Granted I don't know much about Objectivism at all yet..I am reading my first book by Rand so if I am wrong here please let me know, but from what I understand....
That the characteristic in question: dishonesty (which is obviously a big deal since one of the 7 virtues is honesty) is dependent on the condition of the contextual actions being legal or not. This is clearly, to me anyways, incorrect. Law does not necessarily = something by which you can judge the ethics of an action, and dishonesty is certainly a characteristic attributable to a persons ethical decisions within a given context. It seems to me that suggesting that one can only act dishonestly in a legal exchange (an explicit legal contract) creates, necessarily, the implication that it is in fact okay to misreprestent your true intentions if that condition is not met. Regardless of the other parts of the discussion, that seems to me like a position very opposed to objectivist thought as I understand it.
There may be different considerations in moral judgment in a situation based on what is a law and what is not, what we are speaking about and the conditions of that event (context) but that does not mean that simply because there was not an explicit legal contract that there was no dishonesty, which is an ethical vice and is therefore suggesting ones actions were inappropriate, even if they weren't an explicit breaking of contract it certainly means that the book store owner is fully right for morally condemning the person if he is aware of his dishonesty and therefore can also choose to take action against him in the form of banning them from the store or refusing to fulfill the explicit agreement of allowing the book to be returned. I probably explained this in a more lengthy and complex manner than was necessary but I am new at this. So I think rationalbiker was probably right here as far as the book issue is concerned and its implications.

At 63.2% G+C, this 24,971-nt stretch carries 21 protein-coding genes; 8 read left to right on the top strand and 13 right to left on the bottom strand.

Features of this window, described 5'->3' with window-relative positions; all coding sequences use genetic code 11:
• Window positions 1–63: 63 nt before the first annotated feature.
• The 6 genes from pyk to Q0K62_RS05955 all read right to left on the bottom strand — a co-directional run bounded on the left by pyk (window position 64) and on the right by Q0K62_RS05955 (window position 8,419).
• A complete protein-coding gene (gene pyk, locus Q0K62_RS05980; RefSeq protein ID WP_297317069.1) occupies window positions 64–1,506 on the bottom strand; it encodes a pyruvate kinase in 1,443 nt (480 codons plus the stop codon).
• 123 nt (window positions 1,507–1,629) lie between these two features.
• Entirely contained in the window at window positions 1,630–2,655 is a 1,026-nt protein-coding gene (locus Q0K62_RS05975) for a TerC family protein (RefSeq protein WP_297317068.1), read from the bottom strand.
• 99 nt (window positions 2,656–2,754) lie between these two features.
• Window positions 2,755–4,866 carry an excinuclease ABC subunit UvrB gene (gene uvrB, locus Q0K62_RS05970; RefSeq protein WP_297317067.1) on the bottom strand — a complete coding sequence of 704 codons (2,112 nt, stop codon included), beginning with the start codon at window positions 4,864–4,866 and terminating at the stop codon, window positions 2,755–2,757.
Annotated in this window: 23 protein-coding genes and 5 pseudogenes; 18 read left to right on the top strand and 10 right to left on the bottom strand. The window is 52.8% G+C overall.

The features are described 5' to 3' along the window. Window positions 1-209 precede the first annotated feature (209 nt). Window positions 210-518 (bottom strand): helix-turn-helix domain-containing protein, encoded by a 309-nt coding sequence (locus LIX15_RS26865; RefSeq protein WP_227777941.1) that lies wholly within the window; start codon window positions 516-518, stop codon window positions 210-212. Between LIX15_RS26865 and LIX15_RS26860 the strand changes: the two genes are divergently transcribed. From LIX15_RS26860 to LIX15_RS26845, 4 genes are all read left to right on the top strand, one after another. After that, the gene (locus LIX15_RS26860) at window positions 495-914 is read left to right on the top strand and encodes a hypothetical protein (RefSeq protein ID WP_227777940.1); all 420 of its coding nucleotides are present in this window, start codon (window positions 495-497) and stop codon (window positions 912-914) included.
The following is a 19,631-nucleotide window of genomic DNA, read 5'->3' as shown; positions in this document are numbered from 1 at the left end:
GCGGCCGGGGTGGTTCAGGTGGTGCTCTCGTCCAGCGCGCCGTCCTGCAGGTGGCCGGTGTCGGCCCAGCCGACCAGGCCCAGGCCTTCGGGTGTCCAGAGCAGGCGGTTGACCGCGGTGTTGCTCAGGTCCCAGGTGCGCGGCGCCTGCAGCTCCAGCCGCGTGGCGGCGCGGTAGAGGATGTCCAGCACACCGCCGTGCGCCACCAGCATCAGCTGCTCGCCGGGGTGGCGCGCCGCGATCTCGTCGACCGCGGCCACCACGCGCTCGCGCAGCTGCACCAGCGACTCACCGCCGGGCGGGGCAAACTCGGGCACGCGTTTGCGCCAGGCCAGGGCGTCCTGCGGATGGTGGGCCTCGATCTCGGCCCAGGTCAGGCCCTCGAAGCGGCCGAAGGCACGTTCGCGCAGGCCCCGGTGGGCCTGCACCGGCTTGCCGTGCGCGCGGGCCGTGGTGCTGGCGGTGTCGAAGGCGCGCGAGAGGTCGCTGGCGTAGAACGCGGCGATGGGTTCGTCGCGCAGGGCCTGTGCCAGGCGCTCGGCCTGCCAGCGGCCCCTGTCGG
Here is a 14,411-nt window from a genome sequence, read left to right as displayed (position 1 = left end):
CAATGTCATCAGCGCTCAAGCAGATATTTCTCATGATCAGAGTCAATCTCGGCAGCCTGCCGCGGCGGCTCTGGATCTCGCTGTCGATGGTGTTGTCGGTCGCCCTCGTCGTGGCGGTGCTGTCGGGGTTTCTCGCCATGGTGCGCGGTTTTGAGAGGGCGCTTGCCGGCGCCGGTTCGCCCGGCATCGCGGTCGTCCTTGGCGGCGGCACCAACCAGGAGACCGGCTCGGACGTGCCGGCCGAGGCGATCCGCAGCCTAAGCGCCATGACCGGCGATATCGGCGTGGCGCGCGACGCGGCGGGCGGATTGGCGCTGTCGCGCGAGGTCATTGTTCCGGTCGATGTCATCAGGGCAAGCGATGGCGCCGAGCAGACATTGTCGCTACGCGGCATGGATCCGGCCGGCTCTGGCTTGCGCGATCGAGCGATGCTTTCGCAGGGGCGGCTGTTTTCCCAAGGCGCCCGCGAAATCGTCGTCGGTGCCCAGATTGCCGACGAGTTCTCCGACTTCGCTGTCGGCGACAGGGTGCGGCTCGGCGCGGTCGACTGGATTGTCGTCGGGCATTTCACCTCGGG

This seems like a given to me, I don't really understand why this point would need to be made. Nonetheless that doesn't make the action proper in the realm of morality. As well all know, we should do our best to be moral individuals and to judge others appropriately when they act immorally, as such.
Also, as a personal comment saying "oh hell no" <-notice the strength of the statement means it certainly would be the polite thing to explain ones reasoning to the person in question (Mindy) but it certainly is not something required, and therefore RationalBiker is correct that if she feels she is, personally, owed some kind of explanation she has full right to exact a personal opinion of RationalBiker given that this event has occurred, but that does not change the fact that he did not have to answer and that the expectation in itself that he should is on shaky ground.